One of the biggest reasons why Cisco is hugely successful at selling networking gear is that it provides customers with one set of tools to manage their entire data center networks. Cisco knows that to keep that advantage it will have to manage much more than just the networks.
That is because server virtualization is about far more than replacing multiple physical servers each running one application with just one box running the same applications isolated into virtual machines (VMs). It is also about the ability to move those VMs very easily from one physical server to another, which is hugely useful for availability, load balancing and disaster recovery.
Freedom of movement carries a price, part of which is that storage and LAN networks have to follow VMs around as they move, and existing physical management systems also have to know what is going on. That only happens imperfectly now, and much more integration is needed between the different management systems.
Hence VMware's talk of working with other suppliers to create a "virtual data center OS", which will tie everything together, and automate the whole nine yards. VMware's major virtualization rivals Microsoft and Citrix have similar ambitions. The ability to virtualize transport connectivity and networks is beyond their current scope. Thus Cisco's move could signal a milestone in the convergence of computing and networking.
Clearly businesses will want to buy that unified management system from one supplier, rather than stitching it together from multiple sources. On the other side of the coin, that single supplier will have a controlling role in the data center.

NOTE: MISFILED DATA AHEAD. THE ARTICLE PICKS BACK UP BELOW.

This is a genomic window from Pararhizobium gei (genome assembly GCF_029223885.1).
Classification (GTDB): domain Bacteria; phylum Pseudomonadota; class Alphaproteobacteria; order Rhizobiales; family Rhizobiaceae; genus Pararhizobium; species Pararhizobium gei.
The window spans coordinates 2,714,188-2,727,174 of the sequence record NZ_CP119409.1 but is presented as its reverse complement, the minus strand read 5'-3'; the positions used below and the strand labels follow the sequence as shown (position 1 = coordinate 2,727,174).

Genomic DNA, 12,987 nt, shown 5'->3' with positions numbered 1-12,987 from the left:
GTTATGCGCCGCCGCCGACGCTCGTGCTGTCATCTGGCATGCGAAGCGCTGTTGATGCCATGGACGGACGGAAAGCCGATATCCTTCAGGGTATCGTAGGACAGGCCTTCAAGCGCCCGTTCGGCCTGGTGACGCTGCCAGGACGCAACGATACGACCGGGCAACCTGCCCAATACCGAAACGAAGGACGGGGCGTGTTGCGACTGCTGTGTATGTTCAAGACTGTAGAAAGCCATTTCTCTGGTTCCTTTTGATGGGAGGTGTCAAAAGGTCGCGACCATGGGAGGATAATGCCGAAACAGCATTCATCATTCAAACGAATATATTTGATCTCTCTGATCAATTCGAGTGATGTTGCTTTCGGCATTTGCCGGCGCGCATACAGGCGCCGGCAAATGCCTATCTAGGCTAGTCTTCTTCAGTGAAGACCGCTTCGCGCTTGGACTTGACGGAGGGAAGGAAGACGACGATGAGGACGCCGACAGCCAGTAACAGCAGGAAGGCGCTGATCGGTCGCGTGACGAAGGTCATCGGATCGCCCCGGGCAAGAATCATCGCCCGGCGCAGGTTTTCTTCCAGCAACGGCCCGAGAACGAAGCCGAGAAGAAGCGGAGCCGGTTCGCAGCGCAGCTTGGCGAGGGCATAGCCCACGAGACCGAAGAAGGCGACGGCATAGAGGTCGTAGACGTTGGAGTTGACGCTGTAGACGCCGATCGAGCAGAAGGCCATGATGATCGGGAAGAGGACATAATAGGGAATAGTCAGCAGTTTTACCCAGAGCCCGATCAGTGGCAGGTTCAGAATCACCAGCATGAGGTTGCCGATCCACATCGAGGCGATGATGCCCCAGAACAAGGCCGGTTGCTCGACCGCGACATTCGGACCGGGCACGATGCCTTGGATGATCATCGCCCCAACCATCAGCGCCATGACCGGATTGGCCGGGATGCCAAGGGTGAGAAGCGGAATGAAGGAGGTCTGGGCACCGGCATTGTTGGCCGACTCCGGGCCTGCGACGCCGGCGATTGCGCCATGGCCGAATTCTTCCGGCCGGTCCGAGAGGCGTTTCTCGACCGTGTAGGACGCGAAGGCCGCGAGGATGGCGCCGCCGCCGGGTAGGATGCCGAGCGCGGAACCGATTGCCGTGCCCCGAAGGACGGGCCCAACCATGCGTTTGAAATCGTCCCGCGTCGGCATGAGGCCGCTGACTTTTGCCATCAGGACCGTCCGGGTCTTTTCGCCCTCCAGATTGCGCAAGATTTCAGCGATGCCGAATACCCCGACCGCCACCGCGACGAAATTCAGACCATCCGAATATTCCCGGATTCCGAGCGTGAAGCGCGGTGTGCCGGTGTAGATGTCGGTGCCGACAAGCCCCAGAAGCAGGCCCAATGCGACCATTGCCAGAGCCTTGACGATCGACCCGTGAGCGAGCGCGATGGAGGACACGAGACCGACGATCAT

Alongside the servers, Cisco is also promising networking gear that it says will simplify connections to racks of virtualized blade servers. This could mean Cisco server blades in the Nexus switch, eliminating complex I/O protocols between server application and network transport layers. Cisco management software will also automate reconfiguration work, for example when extra physical servers are added to a system, Cisco says.
Selling the whole enchilada means providing the corn bread wrapping as well as the filling. Unlike management systems, servers are commodities, but they are an essential part of the package.
If Cisco's customers have to buy their blade servers from HP or Dell, then the door is open for either of those two to offer their management tools to customers, or to tailor their blades to work better with those tools. Moving into more direct competition with those players - and with other systems management players such as IBM and BMC - is a price that Cisco cannot avoid paying unless it wants to be sidelined in the future.
Competition between suppliers that also cooperate is hardly new. Cisco is already in competition with HP and IBM on the networking front. HP has clawed itself a small share of the high-end data center networking market with its Procurve switches, while IBM is partnered with Cisco's much smaller rival Juniper. That highlights Cisco's huge strength in a coming unified market, which is its ownership of the data center network.
Can a networking giant become a systems management player‾
It is equally valid to ask whether server and systems suppliers can become networking management specialists. Cisco's most obvious recent expansion onto new turf was the move into the specialist storage networking market, which it made around seven years ago. Some doubted Cisco's ability to do this, but it did, and well.
Tim Stammers, senior analyst at Ovum